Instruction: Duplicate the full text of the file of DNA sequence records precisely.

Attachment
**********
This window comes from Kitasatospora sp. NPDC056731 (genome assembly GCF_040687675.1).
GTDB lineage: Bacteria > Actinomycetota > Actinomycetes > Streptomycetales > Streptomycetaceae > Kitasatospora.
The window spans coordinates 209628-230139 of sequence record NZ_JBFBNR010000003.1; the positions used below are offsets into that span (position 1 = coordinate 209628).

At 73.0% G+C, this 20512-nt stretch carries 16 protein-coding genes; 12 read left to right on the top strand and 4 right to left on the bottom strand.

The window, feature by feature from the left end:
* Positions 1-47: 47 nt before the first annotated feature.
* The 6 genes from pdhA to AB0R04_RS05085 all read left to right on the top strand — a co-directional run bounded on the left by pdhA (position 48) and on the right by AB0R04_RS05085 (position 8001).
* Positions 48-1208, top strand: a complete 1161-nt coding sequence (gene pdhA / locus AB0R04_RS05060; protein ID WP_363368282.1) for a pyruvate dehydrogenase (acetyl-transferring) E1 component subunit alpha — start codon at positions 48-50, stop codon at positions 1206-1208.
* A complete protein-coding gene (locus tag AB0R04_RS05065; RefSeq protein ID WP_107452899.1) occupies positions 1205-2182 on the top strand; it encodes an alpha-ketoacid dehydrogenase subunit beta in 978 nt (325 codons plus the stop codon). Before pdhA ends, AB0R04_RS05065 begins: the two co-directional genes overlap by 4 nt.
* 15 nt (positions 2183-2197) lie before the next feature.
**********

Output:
This window comes from Kitasatospora sp. NPDC056731 (genome assembly GCF_040687675.1).
GTDB lineage: Bacteria > Actinomycetota > Actinomycetes > Streptomycetales > Streptomycetaceae > Kitasatospora.
The window spans coordinates 209628-230139 of sequence record NZ_JBFBNR010000003.1; the positions used below are offsets into that span (position 1 = coordinate 209628).

At 73.0% G+C, this 20512-nt stretch carries 16 protein-coding genes; 12 read left to right on the top strand and 4 right to left on the bottom strand.

The window, feature by feature from the left end:
* Positions 1-47: 47 nt before the first annotated feature.
* The 6 genes from pdhA to AB0R04_RS05085 all read left to right on the top strand — a co-directional run bounded on the left by pdhA (position 48) and on the right by AB0R04_RS05085 (position 8001).
* Positions 48-1208, top strand: a complete 1161-nt coding sequence (gene pdhA / locus AB0R04_RS05060; protein ID WP_363368282.1) for a pyruvate dehydrogenase (acetyl-transferring) E1 component subunit alpha — start codon at positions 48-50, stop codon at positions 1206-1208.
* A complete protein-coding gene (locus tag AB0R04_RS05065; RefSeq protein ID WP_107452899.1) occupies positions 1205-2182 on the top strand; it encodes an alpha-ketoacid dehydrogenase subunit beta in 978 nt (325 codons plus the stop codon). Before pdhA ends, AB0R04_RS05065 begins: the two co-directional genes overlap by 4 nt.
* 15 nt (positions 2183-2197) lie before the next feature.